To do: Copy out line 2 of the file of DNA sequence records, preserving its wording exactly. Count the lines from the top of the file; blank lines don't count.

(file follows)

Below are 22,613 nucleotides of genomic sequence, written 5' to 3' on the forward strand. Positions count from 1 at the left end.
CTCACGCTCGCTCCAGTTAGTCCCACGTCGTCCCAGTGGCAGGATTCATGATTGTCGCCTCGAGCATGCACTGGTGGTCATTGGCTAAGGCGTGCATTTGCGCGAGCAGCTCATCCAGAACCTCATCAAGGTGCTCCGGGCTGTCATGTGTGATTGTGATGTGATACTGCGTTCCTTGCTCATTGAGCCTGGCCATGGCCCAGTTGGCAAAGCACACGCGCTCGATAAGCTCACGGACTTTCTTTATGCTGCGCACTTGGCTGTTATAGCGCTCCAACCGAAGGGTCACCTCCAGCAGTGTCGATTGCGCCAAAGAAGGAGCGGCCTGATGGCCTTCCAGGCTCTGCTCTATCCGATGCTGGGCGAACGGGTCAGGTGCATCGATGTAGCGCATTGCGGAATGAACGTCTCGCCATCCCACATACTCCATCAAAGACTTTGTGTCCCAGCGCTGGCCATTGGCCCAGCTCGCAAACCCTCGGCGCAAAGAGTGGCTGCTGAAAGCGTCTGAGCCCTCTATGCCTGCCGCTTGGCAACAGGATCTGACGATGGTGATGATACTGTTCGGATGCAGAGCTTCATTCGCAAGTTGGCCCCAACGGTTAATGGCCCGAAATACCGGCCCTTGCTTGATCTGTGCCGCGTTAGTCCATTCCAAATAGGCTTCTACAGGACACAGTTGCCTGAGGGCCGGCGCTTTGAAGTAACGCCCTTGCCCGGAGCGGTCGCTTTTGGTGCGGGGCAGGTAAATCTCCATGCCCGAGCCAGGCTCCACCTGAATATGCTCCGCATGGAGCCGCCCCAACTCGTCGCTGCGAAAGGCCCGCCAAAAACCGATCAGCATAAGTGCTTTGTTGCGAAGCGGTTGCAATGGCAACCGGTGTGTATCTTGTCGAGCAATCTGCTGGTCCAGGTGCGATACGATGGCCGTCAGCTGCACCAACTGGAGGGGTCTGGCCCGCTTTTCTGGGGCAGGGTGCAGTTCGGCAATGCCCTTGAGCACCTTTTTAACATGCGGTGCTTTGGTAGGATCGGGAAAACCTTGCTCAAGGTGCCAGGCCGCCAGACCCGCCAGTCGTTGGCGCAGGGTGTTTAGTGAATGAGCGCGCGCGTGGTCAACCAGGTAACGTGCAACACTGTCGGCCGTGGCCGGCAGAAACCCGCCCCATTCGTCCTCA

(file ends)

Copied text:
CTCACGCTCGCTCCAGTTAGTCCCACGTCGTCCCAGTGGCAGGATTCATGATTGTCGCCTCGAGCATGCACTGGTGGTCATTGGCTAAGGCGTGCATTTGCGCGAGCAGCTCATCCAGAACCTCATCAAGGTGCTCCGGGCTGTCATGTGTGATTGTGATGTGATACTGCGTTCCTTGCTCATTGAGCCTGGCCATGGCCCAGTTGGCAAAGCACACGCGCTCGATAAGCTCACGGACTTTCTTTATGCTGCGCACTTGGCTGTTATAGCGCTCCAACCGAAGGGTCACCTCCAGCAGTGTCGATTGCGCCAAAGAAGGAGCGGCCTGATGGCCTTCCAGGCTCTGCTCTATCCGATGCTGGGCGAACGGGTCAGGTGCATCGATGTAGCGCATTGCGGAATGAACGTCTCGCCATCCCACATACTCCATCAAAGACTTTGTGTCCCAGCGCTGGCCATTGGCCCAGCTCGCAAACCCTCGGCGCAAAGAGTGGCTGCTGAAAGCGTCTGAGCCCTCTATGCCTGCCGCTTGGCAACAGGATCTGACGATGGTGATGATACTGTTCGGATGCAGAGCTTCATTCGCAAGTTGGCCCCAACGGTTAATGGCCCGAAATACCGGCCCTTGCTTGATCTGTGCCGCGTTAGTCCATTCCAAATAGGCTTCTACAGGACACAGTTGCCTGAGGGCCGGCGCTTTGAAGTAACGCCCTTGCCCGGAGCGGTCGCTTTTGGTGCGGGGCAGGTAAATCTCCATGCCCGAGCCAGGCTCCACCTGAATATGCTCCGCATGGAGCCGCCCCAACTCGTCGCTGCGAAAGGCCCGCCAAAAACCGATCAGCATAAGTGCTTTGTTGCGAAGCGGTTGCAATGGCAACCGGTGTGTATCTTGTCGAGCAATCTGCTGGTCCAGGTGCGATACGATGGCCGTCAGCTGCACCAACTGGAGGGGTCTGGCCCGCTTTTCTGGGGCAGGGTGCAGTTCGGCAATGCCCTTGAGCACCTTTTTAACATGCGGTGCTTTGGTAGGATCGGGAAAACCTTGCTCAAGGTGCCAGGCCGCCAGACCCGCCAGTCGTTGGCGCAGGGTGTTTAGTGAATGAGCGCGCGCGTGGTCAACCAGGTAACGTGCAACACTGTCGGCCGTGGCCGGCAGAAACCCGCCCCATTCGTCCTCA